How to load different image formats according to browser support using HTML?

Published November 17, 2022

To load different image formats according to the browser using HTML, you can use the picture HTML tag, and inside that, you need to use the source and the img HTML tags.

The source HTML element is used to provide the sources for the different image formats. We one or more source HTML tags to define different image formats. The source tag needs the following attributes:

  • the srcset attribute to set the path to a particular image format url
  • the type attribute to set the type of the image.

The img HTML element tag is the important tag that should be placed inside the picture HTML element, without the img tag the picture tag will not render anything on the webpage.

It needs the following minimum attributes:

  • the src attribute to set the url for the default image that should be rendered if none of the image formats are supported by the browser.
  • In addition to the src attribute, we can also set the alt, width, height, loading, decoding, etc. for better performance of the webpage.

TL;DR

<html>
  <body>
    <!--
  The `picture` HTML tag is used to define
  different image formats and their sources
-->
    <picture>
      <!-- The `source` HTML tag to define different image formats and its type -->
      <source srcset="myImage.webp" type="image/webp" />
      <source srcset="myImage.webp" type="image/webp" />
      <!-- The `img` HTML tag to define the default image url -->
      <img src="myImage.jpeg" />
    </picture>
  </body>
</html>

For example, let's say we have 3 image formats that are accessible at three different URLs.

  • the first image format is the avif type
  • the second image format is the webp type
  • and the third image format is the default jpeg type.

We aim to load these image formats according to the support for rendering the image formats offered by the browser. (avif and webp image formats are the best image formats to render on a webpage since it offers more performance and less loading times without degradation in quality).

To do this, first, we can use the picture HTML tag like this,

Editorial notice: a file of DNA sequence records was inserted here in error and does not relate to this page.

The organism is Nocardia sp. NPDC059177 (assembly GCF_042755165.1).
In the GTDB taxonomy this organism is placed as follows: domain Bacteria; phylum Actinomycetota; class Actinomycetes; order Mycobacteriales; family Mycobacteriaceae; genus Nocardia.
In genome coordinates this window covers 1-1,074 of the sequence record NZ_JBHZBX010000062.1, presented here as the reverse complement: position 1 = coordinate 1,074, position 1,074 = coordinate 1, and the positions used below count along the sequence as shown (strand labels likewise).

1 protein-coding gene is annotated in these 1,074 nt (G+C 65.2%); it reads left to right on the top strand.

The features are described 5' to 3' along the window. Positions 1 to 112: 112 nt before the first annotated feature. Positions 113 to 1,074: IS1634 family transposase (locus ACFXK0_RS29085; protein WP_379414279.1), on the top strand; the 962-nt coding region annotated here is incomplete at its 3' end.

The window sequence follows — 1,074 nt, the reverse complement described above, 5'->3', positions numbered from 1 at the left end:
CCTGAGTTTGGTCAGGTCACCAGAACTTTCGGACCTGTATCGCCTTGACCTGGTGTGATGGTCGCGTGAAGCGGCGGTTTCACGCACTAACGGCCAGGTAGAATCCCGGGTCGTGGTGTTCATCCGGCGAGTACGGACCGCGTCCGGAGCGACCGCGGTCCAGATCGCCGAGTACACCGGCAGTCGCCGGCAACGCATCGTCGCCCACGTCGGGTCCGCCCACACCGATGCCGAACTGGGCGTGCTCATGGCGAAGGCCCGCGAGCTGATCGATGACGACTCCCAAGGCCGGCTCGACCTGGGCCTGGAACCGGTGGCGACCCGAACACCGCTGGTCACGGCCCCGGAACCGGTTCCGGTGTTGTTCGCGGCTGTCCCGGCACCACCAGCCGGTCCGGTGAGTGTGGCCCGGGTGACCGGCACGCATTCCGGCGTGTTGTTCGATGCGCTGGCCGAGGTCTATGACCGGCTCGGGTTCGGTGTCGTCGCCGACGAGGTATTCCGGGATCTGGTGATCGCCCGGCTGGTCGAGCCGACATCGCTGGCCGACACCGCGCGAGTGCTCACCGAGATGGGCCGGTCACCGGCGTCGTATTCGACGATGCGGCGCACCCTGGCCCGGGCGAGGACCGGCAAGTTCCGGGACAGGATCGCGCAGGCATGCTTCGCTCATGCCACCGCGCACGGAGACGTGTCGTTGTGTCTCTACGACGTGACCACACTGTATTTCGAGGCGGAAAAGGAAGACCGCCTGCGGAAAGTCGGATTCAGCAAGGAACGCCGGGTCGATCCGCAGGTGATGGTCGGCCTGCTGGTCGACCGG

<html>
  <body>
    <!--
  The `picture` HTML tag is used to define
  different image formats and their sources
-->
    <picture> </picture>
  </body>
</html>

Now we can define some image formats and their sources using the source HTML tag inside the picture HTML tag. The source HTML tag needs 2 attributes such as the srcset as well as the type attribute to set the image format url and its type respectively.

We have 2 image formats that are hosted in the root folder of the web page's index.html file:

  • 'myImage.webp' image with the type of image/webp
  • 'myImage.avif' image with the type of image/avif

These both look visually similar but the image formats are different.

The image format source and its type can be set using the source HTML tag like this,

<html>
  <body>
    <!--
  The `picture` HTML tag is used to define
  different image formats and their sources
-->
    <picture>
      <!-- The `source` HTML tag to define different image formats and its type -->
      <source srcset="myImage.webp" type="image/webp" />
      <source srcset="myImage.webp" type="image/webp" />
    </picture>
  </body>
</html>

Now, this alone won't work, we also need the img HTML tag inside the picture HTML tag to define the default image url if none of the image formats are supported by the browser.

it can be done like this,

<html>
  <body>
    <!--
  The `picture` HTML tag is used to define
  different image formats and their sources
-->
    <picture>
      <!-- The `source` HTML tag to define different image formats and its type -->
      <source srcset="myImage.webp" type="image/webp" />
      <source srcset="myImage.webp" type="image/webp" />
      <!-- The `img` HTML tag to define the default image url -->
      <img src="myImage.jpeg" />
    </picture>
  </body>
</html>

If any of the image formats are supported by the browser, then the browser will replace the default url defined in the img tag's src attribute with the supported image format url. Pretty cool right 😃!

Now let's load the webpage and go to the networks tab to see which image format is loaded by the browser.

As you can see from the above image that the webp image format is loaded by the browser as it supports which in turn improves the performance and is less in file size.

See the above code live in the codesandbox.

That's all 😃.

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